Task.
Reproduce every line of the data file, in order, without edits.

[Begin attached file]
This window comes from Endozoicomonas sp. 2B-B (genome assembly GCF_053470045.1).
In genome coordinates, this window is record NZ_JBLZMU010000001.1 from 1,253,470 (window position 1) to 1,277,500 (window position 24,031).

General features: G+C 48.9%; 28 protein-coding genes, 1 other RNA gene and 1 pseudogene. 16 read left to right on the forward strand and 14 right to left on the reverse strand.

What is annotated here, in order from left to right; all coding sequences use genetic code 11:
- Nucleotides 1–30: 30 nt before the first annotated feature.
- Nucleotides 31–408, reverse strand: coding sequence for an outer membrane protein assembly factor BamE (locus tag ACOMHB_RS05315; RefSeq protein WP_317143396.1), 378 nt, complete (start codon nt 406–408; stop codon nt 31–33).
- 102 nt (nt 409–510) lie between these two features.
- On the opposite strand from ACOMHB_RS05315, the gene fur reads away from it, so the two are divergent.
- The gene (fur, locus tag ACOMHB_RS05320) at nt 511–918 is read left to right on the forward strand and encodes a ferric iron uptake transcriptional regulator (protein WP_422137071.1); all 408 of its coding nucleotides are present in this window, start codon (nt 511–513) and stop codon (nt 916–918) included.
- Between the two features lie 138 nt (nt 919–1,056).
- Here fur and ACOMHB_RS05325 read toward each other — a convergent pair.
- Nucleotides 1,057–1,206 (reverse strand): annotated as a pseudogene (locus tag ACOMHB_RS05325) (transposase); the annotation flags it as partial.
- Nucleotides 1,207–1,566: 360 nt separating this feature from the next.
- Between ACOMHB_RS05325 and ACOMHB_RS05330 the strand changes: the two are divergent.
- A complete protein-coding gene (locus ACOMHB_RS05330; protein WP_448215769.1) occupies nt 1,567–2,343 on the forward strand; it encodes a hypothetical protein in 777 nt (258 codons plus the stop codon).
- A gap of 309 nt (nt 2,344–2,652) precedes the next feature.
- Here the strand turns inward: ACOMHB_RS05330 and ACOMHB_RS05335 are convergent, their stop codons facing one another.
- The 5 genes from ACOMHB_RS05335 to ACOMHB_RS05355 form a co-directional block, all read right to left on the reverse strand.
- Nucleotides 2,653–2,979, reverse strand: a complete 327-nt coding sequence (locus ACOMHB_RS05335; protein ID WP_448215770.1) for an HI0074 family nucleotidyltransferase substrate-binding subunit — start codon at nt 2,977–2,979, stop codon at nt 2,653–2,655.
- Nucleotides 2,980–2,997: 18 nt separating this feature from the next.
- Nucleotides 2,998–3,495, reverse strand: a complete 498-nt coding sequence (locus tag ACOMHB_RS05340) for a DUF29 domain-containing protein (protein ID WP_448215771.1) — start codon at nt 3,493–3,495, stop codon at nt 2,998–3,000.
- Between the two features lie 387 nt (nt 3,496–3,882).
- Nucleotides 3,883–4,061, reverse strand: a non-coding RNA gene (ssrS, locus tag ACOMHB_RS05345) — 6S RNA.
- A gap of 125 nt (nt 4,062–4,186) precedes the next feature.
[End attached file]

This window comes from Endozoicomonas sp. 2B-B (genome assembly GCF_053470045.1).
In genome coordinates, this window is record NZ_JBLZMU010000001.1 from 1,253,470 (window position 1) to 1,277,500 (window position 24,031).

General features: G+C 48.9%; 28 protein-coding genes, 1 other RNA gene and 1 pseudogene. 16 read left to right on the forward strand and 14 right to left on the reverse strand.

What is annotated here, in order from left to right; all coding sequences use genetic code 11:
- Nucleotides 1–30: 30 nt before the first annotated feature.
- Nucleotides 31–408, reverse strand: coding sequence for an outer membrane protein assembly factor BamE (locus tag ACOMHB_RS05315; RefSeq protein WP_317143396.1), 378 nt, complete (start codon nt 406–408; stop codon nt 31–33).
- 102 nt (nt 409–510) lie between these two features.
- On the opposite strand from ACOMHB_RS05315, the gene fur reads away from it, so the two are divergent.
- The gene (fur, locus tag ACOMHB_RS05320) at nt 511–918 is read left to right on the forward strand and encodes a ferric iron uptake transcriptional regulator (protein WP_422137071.1); all 408 of its coding nucleotides are present in this window, start codon (nt 511–513) and stop codon (nt 916–918) included.
- Between the two features lie 138 nt (nt 919–1,056).
- Here fur and ACOMHB_RS05325 read toward each other — a convergent pair.
- Nucleotides 1,057–1,206 (reverse strand): annotated as a pseudogene (locus tag ACOMHB_RS05325) (transposase); the annotation flags it as partial.
- Nucleotides 1,207–1,566: 360 nt separating this feature from the next.
- Between ACOMHB_RS05325 and ACOMHB_RS05330 the strand changes: the two are divergent.
- A complete protein-coding gene (locus ACOMHB_RS05330; protein WP_448215769.1) occupies nt 1,567–2,343 on the forward strand; it encodes a hypothetical protein in 777 nt (258 codons plus the stop codon).
- A gap of 309 nt (nt 2,344–2,652) precedes the next feature.
- Here the strand turns inward: ACOMHB_RS05330 and ACOMHB_RS05335 are convergent, their stop codons facing one another.
- The 5 genes from ACOMHB_RS05335 to ACOMHB_RS05355 form a co-directional block, all read right to left on the reverse strand.
- Nucleotides 2,653–2,979, reverse strand: a complete 327-nt coding sequence (locus ACOMHB_RS05335; protein ID WP_448215770.1) for an HI0074 family nucleotidyltransferase substrate-binding subunit — start codon at nt 2,977–2,979, stop codon at nt 2,653–2,655.
- Nucleotides 2,980–2,997: 18 nt separating this feature from the next.
- Nucleotides 2,998–3,495, reverse strand: a complete 498-nt coding sequence (locus tag ACOMHB_RS05340) for a DUF29 domain-containing protein (protein ID WP_448215771.1) — start codon at nt 3,493–3,495, stop codon at nt 2,998–3,000.
- Between the two features lie 387 nt (nt 3,496–3,882).
- Nucleotides 3,883–4,061, reverse strand: a non-coding RNA gene (ssrS, locus tag ACOMHB_RS05345) — 6S RNA.
- A gap of 125 nt (nt 4,062–4,186) precedes the next feature.